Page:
The Rogers guy came this morning and installed a new modem to replace the old Bell one. Supposedly we will now pay much less for lighting-fast speed. Hope so. Because now we are going down another dark wire-filled rabbit hole.
I know the modern rabbit hole is supposed to be all clean, bright and wireless but that’s not what the technology warren looks like here.
The problem is our speedy new modem has to live beside the TV where the cable outlet is. The old one used to live in the den upstairs out of sight. The new one, of course, needs to be plugged in to an electrical outlet. So, now, we have yet another box with flashing little power-sucking LED lights and another set of wires to add to the giant Condor’s nest behind the TV.
Thankfully, there is no new remote to go with the modem. Because we are already all crazy full up with remotes (see pic above).
The good news is I even know how to use most of them. To watch TV, I pick up the longest one (the one with the most buttons, most of which I don’t know what they do) to turn the set on. I have to point and hold the button down long enough to make sure the remote turns on the PVR as well as the TV, because the remote initializes a two-stage process. (Most of the time this process gets whacked out of sync if the lazy-ass person (ie husband or son) who previously turned off the set did not bother to point the remote at the boxes long enough to turn everything off. When that happens, I have to drag myself over to the actual set and press the correct button to re-sync the pairing. (Not that I am unable to do that, but having to sort of ruins the whole idea of a remote doesn’t it?)
Step 2. Next, I pick up the medium-sized remote (but only if I can find it, since the probability of losing one of the required remotes is exponentially increased with each successive remote added to the chain) and use it to select which feed I want: cable, new Wii, old Wii, Playstation or AppleTV. (There might even be a few dusty Atari consoles and a vintage Ping-o-Tronic lost in there somewhere too)
Step 3. Depending on which feed I have selected, I need to choose the next appropriate remote. The long silver one is the Apple TV one. It is the one we use to listen to our music collection. This process involves making sure we are running iTunes on the computer and the computer is turned on and we remember how to make iTunes share nice and stream over to the AppleTv. (Really gludgy but a few years ago I spent a million hours ripping CD’s onto my computer and figuring out/setting up the sharing protocols. Not changing over now.)
Step 4: If we want home-theatre sound, we have to use the stereo remote to launch the receiver.
BTW, the small white remote in the pic is the old AppleTV remote that Marley chewed up. It barely works but we keep it for backup for when Marley gets hold of the shiny new one. He likes remotes so we also have an embedded dog-proof high-security program (a drawer) to protect all our remotes. We also need to maintain a giant drawer full of different kinds and sizes of batteries.
Today’s modem delivery has created a new issue: the wireless signal appears to degrade a fair amount by the time it reaches Alex’s bedroom where the Main Home Gaming center is set up (another giant Condor’s nest, this one is colourfully decorated with empty pop cans and chip bags). So now, until we can resolve this issue (the cable guy suggested yet another gadget with more wires for the nest, a “wireless” AC router, only $100) , we have installed a five-mile long blue ethernet tripwire cable running from his bedroom, across the upstairs hall, down the stairs and along the downstairs hall, across the family room floor to the modem.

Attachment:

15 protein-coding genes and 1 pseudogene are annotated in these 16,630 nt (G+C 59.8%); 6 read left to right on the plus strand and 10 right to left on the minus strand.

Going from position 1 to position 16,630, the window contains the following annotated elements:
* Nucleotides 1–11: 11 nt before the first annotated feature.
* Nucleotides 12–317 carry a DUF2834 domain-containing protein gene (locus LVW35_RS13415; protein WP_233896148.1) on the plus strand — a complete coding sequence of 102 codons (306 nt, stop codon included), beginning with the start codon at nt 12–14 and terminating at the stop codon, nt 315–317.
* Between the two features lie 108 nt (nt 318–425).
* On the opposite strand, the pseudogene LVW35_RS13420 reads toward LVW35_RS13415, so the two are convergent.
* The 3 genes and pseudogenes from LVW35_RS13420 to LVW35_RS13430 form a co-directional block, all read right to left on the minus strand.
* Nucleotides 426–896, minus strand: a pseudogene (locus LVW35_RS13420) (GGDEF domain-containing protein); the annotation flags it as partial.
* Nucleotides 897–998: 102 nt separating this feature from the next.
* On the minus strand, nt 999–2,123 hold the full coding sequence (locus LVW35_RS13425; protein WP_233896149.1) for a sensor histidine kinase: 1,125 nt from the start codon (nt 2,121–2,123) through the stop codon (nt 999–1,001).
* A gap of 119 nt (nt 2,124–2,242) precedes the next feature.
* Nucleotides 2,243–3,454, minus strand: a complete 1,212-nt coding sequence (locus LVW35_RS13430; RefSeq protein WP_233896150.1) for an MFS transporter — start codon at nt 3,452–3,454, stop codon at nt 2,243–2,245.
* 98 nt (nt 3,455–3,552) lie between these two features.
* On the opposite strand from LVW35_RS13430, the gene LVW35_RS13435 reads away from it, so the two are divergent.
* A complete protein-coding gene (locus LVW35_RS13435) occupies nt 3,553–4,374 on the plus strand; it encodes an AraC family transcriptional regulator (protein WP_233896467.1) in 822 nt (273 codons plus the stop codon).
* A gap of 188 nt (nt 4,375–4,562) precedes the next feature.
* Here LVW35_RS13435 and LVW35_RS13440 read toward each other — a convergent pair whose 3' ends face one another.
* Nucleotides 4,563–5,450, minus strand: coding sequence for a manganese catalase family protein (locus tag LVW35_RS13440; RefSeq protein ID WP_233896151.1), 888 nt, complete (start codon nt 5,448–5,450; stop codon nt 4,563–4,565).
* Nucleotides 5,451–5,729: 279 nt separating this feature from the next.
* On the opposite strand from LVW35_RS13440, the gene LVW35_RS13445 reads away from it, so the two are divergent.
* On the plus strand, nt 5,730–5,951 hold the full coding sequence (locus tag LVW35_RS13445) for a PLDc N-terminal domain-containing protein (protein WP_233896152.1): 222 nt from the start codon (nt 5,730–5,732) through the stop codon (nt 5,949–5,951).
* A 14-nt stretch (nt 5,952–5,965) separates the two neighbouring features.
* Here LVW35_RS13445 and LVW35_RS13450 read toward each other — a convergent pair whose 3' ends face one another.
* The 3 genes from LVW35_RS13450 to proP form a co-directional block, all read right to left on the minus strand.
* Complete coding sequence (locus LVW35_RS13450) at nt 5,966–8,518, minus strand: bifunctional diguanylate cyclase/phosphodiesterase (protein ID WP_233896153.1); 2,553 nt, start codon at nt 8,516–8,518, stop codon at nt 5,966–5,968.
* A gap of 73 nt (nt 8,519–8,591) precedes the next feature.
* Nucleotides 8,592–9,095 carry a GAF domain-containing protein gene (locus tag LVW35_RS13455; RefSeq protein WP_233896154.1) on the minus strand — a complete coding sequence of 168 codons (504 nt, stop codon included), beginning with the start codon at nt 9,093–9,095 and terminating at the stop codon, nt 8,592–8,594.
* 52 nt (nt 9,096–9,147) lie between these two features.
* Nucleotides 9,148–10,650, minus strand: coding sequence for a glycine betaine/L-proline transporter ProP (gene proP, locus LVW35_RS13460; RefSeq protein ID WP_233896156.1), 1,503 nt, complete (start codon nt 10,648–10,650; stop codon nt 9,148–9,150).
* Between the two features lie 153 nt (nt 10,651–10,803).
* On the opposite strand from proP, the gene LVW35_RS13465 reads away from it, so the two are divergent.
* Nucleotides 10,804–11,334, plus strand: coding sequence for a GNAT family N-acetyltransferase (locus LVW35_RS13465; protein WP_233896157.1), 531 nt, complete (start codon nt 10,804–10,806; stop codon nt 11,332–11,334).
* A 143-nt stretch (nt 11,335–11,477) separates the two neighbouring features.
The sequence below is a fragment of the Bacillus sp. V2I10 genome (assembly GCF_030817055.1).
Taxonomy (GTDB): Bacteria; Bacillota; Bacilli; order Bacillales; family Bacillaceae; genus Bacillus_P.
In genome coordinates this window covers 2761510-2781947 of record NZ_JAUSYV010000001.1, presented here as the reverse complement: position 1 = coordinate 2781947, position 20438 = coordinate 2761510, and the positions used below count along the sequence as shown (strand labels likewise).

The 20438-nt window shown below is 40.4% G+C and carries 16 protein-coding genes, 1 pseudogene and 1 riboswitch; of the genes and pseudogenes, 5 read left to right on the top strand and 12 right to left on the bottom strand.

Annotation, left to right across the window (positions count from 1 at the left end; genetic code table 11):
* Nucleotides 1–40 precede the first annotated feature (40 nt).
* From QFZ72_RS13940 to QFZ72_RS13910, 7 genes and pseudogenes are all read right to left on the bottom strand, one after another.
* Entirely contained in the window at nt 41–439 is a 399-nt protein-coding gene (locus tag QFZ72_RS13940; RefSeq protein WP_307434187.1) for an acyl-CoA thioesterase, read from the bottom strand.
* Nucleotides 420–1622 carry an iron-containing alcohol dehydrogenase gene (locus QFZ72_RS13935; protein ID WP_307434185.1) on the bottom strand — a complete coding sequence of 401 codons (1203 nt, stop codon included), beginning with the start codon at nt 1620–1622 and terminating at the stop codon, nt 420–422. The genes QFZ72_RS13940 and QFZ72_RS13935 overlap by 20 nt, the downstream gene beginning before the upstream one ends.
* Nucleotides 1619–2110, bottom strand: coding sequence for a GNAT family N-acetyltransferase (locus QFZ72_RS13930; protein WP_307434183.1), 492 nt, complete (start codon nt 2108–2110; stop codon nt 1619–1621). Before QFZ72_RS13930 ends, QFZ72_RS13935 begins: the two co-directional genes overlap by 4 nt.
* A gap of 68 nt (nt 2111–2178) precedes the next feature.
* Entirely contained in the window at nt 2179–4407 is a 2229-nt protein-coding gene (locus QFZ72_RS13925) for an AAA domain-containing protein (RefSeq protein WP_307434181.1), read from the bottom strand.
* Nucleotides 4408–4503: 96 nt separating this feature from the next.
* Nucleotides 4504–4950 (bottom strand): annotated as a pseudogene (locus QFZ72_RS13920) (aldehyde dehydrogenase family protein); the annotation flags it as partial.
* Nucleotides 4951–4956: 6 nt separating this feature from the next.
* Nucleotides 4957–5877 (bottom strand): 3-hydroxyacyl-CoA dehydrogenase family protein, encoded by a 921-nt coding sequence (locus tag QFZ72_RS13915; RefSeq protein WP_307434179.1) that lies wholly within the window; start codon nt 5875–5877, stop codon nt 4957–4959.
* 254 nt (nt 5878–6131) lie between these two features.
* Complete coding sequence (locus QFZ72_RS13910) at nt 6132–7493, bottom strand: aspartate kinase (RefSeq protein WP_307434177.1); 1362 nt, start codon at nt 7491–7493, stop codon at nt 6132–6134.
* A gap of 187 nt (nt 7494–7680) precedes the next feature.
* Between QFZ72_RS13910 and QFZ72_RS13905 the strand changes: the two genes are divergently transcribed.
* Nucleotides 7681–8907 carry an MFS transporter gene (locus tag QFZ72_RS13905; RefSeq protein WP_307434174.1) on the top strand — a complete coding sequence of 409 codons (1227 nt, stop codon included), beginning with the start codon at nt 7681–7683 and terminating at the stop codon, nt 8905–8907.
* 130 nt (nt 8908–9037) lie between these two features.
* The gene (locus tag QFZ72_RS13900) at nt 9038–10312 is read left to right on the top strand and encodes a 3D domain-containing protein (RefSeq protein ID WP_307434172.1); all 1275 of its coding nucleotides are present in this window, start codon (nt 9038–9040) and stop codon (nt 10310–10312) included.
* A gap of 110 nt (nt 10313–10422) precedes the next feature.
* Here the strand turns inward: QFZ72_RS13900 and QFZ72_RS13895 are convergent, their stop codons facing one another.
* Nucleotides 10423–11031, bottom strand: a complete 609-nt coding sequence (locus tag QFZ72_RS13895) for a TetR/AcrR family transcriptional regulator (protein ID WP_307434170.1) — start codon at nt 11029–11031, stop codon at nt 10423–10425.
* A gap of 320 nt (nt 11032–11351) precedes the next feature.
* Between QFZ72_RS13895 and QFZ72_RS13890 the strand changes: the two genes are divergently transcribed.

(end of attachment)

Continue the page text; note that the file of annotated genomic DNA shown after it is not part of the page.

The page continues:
And you thought all that crap behind the TV stand represented the Main Gaming Center at our house? Oh hell no. Think again. We only keep the Playstation around so we can access Netflix. Because who uses the actual TV and cable to watch TV anymore? Oh no. We much prefer to spend half an hour farting around with all our remotes to get to our Netflix so we can binge watch shows. (And since we can never remember the correct userID and password combinations for signing in to Playstation and Netflix, we always have to hunt down the dog-eared piece of paper that will reveal this important info to us before we can start eating our popcorn. All too often, Playstation and/or Netflix decide to go AWOL for critical updates before they will let us watch our shows. By then, it’s 1 am. And we are snoring on the couch.)
On top of it all, we recently installed another set of wires to mirror the laptop onto the TV screen. Yes, I know this trick can be done “wirelessly” but that process involves yet another expensive remote and complicated software programming, and like I said before, we are at our lifetime remote limit and something has to die before we can consider another one.
To mirror the laptop on our TV, we had to buy an extra-long HDMI cable, plus a mini-HDMI to HDMI connector, and since the outdated mini-HDMI port from the laptop wouldn’t transmit sound we added an audio-out cable to the stereo which means I need to deploy the stereo remote to control the receiver so I can get half-decent sound volume. And, yep, there’s another remote control needed for that set-up: it operates the splitter-switcher-gadget for the HDMI cable, since we seem to be running out of HDMI ports on the back of our TV. I am hanging on by my fingernails here. If we tied all the wires together end-to-end we could probably use them to perform a high-wire act across Niagara Falls. If that ever happens, you can watch us on TV. Or Youtube. As long as you can find your remotes. (Hint: one is buried in your couch, one is in the cupboard beside the popcorn and the dog is eating the other one. You’re welcome.)